About

Welcome to the KICP seminars page! This seminar series is hosted by the Kavli Institute for Cosmological Physics at the University of Chicago. Our goal is to give early career scientists a venue to share their work and connect to the KICP and UChicago community. We invite speakers from all over who have interest in understanding the evolution of the Universe and it's laws. This includes topics in CMB, Dark Energy, Dark Matter, Astroparticle Physics, Structure Formation, and beyond.

Organizers:
Keisuke Inomata, KICP Fellow Bio | Contact
Burçin Mutlu-Pakdil, KICP & NSF Fellow Bio | Contact
Lucas Secco, KICP Fellow Bio | Contact
Michael Zevin, KICP & Hubble Fellow Bio | Contact
Alexander Ji, Faculty Advisor Bio | Contact

Upcoming events

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October 28, 2021

Arianna Long (UC Irvine)
Title: Missing Giants: The First Massive Galaxies Are Dust-Obscured
Abstract: Half of all cosmic starlight is absorbed and reprocessed by dust, which means that the widely-accepted cosmic history generated by visible-light telescopes is incomplete. The consequences of our biases are apparent in our most modern cosmological simulations: they struggle to produce sufficient populations of massive galaxies to match observations of the first 2 Gyr of the Universe. These giants likely underwent rapid, violent, and bursty phases of star formation in order to reach such extreme masses, so early on. Such rapid stellar growth produces an overabundance of dust that obscures starlight, rendering the galaxies near-invisible at UV/optical wavelengths. In this work, I compile empirical data on massive, dusty, star-forming galaxies to create a numerical model that re-derives the primary function describing stellar mass assembly in the Universe: the stellar mass function (SMF). With my model, I extend the massive end of the SMF and show that, to first order, we can successfully reproduce the rapid build up of the massive quiescent galaxy population at z > 1 — aka the predicted descendants of dusty, star-forming galaxies. I detail the impact of this model on our understanding of massive galaxy formation and cosmic stellar mass assembly, and I briefly review how current and next-generation telescopes will play a key role in this endeavor.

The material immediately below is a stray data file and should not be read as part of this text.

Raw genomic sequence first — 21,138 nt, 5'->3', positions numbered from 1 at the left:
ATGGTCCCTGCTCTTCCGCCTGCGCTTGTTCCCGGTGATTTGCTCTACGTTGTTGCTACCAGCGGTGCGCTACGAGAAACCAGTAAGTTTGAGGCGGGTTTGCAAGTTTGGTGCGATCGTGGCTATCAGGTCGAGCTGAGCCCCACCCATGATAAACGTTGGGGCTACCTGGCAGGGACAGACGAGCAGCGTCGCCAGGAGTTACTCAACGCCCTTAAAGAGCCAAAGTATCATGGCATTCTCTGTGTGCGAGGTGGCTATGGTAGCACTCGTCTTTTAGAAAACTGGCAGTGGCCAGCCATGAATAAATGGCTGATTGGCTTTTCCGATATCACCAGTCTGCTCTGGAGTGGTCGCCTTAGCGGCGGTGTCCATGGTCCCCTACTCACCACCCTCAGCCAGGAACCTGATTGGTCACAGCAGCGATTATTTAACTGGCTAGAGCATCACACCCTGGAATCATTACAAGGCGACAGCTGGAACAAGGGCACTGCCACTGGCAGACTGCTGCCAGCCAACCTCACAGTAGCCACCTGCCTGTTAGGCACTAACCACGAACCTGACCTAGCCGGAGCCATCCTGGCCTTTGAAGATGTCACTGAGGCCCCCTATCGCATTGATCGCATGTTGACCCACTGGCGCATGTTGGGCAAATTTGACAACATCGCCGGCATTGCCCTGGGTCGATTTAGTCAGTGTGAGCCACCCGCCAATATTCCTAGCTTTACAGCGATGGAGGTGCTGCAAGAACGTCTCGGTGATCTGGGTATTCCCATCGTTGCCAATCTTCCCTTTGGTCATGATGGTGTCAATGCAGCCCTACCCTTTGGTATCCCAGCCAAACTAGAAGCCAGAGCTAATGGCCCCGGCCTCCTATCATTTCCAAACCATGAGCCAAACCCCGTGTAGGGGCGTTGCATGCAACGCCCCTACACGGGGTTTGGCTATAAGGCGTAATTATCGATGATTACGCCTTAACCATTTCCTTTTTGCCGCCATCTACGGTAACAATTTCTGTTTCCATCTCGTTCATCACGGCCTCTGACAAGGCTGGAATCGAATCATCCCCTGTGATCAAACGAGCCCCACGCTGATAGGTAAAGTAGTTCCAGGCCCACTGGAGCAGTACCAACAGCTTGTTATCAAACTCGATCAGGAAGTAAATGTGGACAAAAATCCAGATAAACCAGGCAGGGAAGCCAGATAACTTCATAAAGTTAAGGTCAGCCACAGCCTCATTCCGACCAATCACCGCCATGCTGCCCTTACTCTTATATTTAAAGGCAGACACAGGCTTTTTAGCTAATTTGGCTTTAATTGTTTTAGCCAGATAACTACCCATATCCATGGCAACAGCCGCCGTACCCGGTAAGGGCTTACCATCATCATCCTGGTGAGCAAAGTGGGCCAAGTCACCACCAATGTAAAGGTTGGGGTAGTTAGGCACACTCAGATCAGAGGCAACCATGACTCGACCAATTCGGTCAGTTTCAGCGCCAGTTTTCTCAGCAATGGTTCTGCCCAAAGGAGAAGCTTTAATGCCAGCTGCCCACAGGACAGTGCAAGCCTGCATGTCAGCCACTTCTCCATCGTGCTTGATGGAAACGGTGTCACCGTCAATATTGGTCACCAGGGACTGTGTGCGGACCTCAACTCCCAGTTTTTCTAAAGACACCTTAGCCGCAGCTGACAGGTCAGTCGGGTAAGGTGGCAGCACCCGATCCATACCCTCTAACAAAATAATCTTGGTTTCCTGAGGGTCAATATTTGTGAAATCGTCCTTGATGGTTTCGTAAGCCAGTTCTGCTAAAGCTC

November 4, 2021

Ken Ng (MIT)

November 11, 2021

Morgane Konig (MIT & Dartmouth College)

November 18, 2021

Alvine Kamaha (UCLA)

December 2, 2021

Carles Sanchez (Penn)

December 9, 2021

Maria Vincenzi (Duke)

Past events

October 21, 2021

Anna Ho (UC Berkeley), The Landscape of Relativistic Stellar Explosions
Flyer

October 14, 2021

Sophie Schroeder (Niels Bohr Institute), Open questions in formation of compact binary star systems
Flyer

May 13, 2021

Arianna Renzini (Caltech), Mapping gravitational-wave backgrounds: investigations in LIGO and prospects for LISA
Flyer | Presentation

May 6, 2021

Ben Thorne (UCSD), A Bayesian approach to CMB lensing reconstruction and galactic foreground removal
Flyer